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Dashiell Hammett is to the mystery novel as Jerome K. Jerome is to the travelogue. To put it bluntly, both are grandmasters of the driest humor in the least likely places. From The Thin Man (1933), a typical bit of banter by protagonist Nick Charles in conversation with a wronged lady (Chapter 20):

Presently she said: "It's none of my business, Nick, but what do people think of me?"

"You're like everybody else: some people like you, some people don't, and some have no feeling about it one way or the other."

Hammett is by turns sardonic and rhapsodic, as in one of the opening paragraphs of The Maltese Falcon:

She was a lanky sunburned girl whose tan dress of thin woolen stuff clung to her with an effect of dampness. ...

He's also analytic, e.g. near the end of The Thin Man (Chapter 31) when the detective notes:

"When murders are committed by mathematicians," I said, "you can solve them by mathematics. Most of them aren't and this one wasn't. ..."

Lillian Hellman, long-time friend of Dashiell, describes his polymathy in a biographical essay at the beginning of The Big Knockover:

... The interests of the day would go into the nights when he would read Bees, Their Vision and Language or German Gun Makers of the 18th Century or something on how to tie knots, or inland birds, and then leave such a book for another book on whatever he had decided to learn. It would be impossible now for me to remember all that he wanted to learn, but I remember a long year of study on the retina of the eye; how to play chess in your head; the Icelandic sagas; the history of the snapping turtle; Hegel; would a hearing-aid – he bought a very good one – help in detecting bird sounds; then from Hegel, of course, to Marx and Engels straight through; to the shore life of the Atlantic; and finally, and for the rest of his life, mathematics. He was more interested in mathematics than in any other subject except baseball. ...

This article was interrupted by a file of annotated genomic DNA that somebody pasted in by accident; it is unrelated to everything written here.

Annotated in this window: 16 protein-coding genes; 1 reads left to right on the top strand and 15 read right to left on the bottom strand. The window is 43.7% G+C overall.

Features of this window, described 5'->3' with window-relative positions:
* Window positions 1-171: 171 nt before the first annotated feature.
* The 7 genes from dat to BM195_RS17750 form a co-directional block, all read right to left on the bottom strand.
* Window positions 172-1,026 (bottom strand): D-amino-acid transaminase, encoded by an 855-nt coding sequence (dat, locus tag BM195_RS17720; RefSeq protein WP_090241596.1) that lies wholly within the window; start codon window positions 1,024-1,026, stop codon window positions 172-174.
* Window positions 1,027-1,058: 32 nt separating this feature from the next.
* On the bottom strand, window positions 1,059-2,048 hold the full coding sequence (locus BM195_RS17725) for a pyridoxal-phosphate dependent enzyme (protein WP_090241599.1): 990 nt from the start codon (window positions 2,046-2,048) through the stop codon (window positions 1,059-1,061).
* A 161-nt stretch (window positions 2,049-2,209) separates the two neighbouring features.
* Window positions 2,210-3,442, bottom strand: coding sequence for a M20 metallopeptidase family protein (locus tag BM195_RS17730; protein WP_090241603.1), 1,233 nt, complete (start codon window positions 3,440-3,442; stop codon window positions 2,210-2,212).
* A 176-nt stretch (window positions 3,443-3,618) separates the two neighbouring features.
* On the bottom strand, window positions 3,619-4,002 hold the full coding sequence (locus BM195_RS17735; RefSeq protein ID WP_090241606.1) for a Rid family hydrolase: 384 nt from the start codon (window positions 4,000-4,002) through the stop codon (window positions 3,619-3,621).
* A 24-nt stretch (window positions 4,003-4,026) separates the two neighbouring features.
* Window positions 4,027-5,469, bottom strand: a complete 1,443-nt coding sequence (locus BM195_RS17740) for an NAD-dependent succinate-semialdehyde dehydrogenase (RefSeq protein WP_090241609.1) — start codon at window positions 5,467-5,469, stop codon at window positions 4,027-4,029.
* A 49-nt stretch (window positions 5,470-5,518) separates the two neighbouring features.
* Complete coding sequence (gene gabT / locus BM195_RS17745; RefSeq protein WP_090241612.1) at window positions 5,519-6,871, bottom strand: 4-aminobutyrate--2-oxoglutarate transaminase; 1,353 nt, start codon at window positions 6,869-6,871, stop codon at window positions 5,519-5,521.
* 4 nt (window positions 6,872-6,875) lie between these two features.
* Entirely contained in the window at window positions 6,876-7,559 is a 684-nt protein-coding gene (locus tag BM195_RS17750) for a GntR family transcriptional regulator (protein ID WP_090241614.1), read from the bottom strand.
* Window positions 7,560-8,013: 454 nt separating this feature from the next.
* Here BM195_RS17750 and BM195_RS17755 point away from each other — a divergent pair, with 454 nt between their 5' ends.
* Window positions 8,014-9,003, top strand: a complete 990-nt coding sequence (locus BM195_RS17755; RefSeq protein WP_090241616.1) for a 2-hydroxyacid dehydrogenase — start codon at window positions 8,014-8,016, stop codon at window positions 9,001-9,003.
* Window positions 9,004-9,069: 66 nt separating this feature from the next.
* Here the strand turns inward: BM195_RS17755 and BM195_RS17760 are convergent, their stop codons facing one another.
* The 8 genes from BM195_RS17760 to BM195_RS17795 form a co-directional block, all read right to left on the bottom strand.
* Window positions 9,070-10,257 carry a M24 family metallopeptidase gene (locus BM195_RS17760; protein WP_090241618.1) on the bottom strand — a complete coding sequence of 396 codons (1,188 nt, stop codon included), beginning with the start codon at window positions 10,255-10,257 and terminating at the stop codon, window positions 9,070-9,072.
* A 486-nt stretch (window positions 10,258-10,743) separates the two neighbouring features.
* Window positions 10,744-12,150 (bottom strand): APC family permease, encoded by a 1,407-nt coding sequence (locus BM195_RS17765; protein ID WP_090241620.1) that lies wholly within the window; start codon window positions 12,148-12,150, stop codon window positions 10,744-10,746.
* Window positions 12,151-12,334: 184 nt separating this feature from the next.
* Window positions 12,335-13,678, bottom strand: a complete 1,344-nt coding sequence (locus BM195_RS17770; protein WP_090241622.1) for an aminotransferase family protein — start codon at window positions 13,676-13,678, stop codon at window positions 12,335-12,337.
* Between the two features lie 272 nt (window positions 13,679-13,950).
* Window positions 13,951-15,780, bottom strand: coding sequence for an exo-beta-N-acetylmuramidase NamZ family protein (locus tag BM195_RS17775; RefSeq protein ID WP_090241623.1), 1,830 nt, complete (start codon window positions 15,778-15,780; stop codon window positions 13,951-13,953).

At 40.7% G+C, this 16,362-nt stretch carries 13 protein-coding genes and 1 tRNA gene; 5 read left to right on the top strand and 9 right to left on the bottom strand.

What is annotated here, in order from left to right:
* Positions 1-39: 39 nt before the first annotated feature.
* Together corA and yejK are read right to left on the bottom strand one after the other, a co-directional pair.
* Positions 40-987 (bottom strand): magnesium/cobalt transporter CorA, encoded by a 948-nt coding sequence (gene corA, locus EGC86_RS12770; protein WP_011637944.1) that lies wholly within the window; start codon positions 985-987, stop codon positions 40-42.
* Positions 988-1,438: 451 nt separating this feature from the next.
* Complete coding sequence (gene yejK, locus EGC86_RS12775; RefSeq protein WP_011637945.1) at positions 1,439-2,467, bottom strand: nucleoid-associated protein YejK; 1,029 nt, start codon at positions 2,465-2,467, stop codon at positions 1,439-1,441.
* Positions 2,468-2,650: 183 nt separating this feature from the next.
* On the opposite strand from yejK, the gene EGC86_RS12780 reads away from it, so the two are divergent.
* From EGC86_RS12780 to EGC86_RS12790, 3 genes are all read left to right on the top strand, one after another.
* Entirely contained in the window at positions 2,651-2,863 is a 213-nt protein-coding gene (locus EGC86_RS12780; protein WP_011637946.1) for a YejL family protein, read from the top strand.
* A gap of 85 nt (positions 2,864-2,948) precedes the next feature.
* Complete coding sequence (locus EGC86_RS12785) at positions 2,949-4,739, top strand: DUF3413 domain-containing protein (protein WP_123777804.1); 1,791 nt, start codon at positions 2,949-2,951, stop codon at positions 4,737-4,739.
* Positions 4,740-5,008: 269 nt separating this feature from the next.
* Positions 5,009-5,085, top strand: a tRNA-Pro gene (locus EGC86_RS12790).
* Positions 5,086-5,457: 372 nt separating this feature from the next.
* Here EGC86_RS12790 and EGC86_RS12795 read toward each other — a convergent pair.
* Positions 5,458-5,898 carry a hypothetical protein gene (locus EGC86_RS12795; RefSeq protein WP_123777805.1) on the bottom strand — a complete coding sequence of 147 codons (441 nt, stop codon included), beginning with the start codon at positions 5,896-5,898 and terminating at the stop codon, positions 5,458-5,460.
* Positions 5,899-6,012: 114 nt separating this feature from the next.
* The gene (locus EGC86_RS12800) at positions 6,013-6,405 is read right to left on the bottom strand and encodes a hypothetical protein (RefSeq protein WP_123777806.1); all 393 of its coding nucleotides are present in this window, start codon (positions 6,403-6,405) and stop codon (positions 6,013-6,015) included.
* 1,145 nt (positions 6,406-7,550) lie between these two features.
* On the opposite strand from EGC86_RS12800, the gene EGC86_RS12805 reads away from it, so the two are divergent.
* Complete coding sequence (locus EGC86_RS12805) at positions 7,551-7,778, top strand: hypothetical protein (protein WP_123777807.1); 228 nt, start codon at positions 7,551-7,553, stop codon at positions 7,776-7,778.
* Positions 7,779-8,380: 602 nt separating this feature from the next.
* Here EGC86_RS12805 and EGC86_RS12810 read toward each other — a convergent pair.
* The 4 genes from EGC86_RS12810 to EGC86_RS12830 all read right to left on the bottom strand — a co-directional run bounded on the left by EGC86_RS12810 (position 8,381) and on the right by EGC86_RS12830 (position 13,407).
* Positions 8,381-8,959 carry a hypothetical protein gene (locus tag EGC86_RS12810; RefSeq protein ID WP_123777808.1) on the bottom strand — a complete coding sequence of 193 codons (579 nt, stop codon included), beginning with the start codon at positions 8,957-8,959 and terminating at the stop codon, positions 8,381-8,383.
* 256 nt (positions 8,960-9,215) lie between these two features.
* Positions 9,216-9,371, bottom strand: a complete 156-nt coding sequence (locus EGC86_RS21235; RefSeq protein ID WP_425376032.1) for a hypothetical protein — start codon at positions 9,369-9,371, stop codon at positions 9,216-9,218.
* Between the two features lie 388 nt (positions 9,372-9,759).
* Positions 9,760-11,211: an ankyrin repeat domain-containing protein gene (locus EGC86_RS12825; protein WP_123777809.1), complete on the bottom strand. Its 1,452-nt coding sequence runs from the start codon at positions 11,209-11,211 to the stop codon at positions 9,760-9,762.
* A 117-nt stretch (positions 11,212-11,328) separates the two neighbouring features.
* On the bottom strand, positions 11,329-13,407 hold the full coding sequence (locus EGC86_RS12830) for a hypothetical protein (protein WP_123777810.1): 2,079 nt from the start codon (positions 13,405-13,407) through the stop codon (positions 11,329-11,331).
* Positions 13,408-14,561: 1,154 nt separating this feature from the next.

The hit-and-miss reading, the picking up of any book, made for a remarkable mind, neat, accurate, respectful of fact. He took a strong and lasting dislike to a man who insisted mackerel were related to herring, and once he left my living room when a famous writer talked without much knowledge of existentialism, refusing to come down to dinner with the writer because he said, "He's the greatest waste of time since the parcheesi board. Liars are bores." A neighbor once rang up to ask him how to stop a leak in a swimming pool, and he knew; my farmer's son asked him how to make a trap for snapping turtles, and he knew; born a Maryland Catholic (but having long ago left the Church), he knew more about Judaism than I did, and more about New Orleans music, food and architecture than my father who had grown up there. Once I wanted to know about early glassmaking for windows and was headed for the encyclopedia, but Hammett told me before I got there; he knew the varieties of seaweed, and for a month he studied the cross-pollination of corn, and for many, many months tried plasma physics. It was more than reading: it was a man at work. ...

(cf. ThreeManBoat (10 Jan 2002), MichaelVentris (10 Jul 2002), TimeToRead (8 Mar 2003), PickyAboutFacts (11 Mar 2003), SimpleArtOfMurder (4 Dec 2005), ...)

TopicLiterature - TopicEntertainment - TopicScience - TopicHumor - TopicLearning - Datetag20060121

(correlates: PeaceAndAffirmation, HerodotusOnFreedom, JohnsonOnAnecdotes, ...)